5. The Callgraph Profiler


The Callgraph Profiler shows how much time was spent in each function as well as any functions which it calls, as a call graph. When you are debugging performance problems, a full callgraph is compelling, as it can provide detailed insights into every function call of a PHP request.

Here’s why:

  • You can determine the functions which, as a result of the functions which they called, use unusual amounts of time.

  • Every function call during a request is listed with inclusive and exclusive wall-time and call counts.

  • You can group and filter function calls by namespaces of your code and all the libraries that it uses.

  • You can compare profiles to find the cause of performance regressions and see your progress when improving code step-by-step.

When you are debugging performance problems, a full callgraph can give you more detailed insights into every function call of your PHP requests.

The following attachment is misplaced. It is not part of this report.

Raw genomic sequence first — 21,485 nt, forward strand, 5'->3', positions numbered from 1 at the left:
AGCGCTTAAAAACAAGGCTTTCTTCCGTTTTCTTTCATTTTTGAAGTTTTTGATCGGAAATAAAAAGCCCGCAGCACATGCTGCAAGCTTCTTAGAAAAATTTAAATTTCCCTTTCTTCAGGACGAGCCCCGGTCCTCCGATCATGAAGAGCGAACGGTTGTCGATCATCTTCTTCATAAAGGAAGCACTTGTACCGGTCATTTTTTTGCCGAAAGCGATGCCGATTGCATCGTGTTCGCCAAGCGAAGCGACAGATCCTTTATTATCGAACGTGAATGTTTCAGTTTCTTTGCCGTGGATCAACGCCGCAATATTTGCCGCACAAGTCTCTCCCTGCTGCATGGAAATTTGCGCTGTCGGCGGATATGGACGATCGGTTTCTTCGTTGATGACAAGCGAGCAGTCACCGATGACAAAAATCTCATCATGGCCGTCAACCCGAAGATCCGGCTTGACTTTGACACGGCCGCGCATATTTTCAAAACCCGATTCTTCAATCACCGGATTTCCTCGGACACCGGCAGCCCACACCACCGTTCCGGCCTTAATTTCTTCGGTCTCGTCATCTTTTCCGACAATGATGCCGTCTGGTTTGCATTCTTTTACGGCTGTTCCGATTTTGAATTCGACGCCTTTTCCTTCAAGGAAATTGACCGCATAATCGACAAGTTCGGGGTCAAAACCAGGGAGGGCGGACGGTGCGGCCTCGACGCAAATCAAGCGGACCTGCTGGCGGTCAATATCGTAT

Please be aware that, because the Callgraph Profiler has a noticeable overhead over the Timeline Profiler, it is only available for traces with a manually triggered or requested via a tracepoint. We’re not going to do that in this {env-marker}, as doing so is covered in the following {env-marker}s:

That said, the examples in this {env-marker} assume that one has already been triggered.

Using the Callgraph Profiler

To view the Callgraph Profiler, click the Callgraph [beta] tab in a trace with a callgraph trigger for it. When there, you’ll see that the profiler is composed of four parts, these are:

Let’s explore each one in turn.

The Call Information Table

The call information table is a summary table of a function call selected in [the Calls Table]. As different functions are selected in the Calls Table, the information in this table changes. For a selected function, it lists three things; these are:

  1. The Total- and Self-time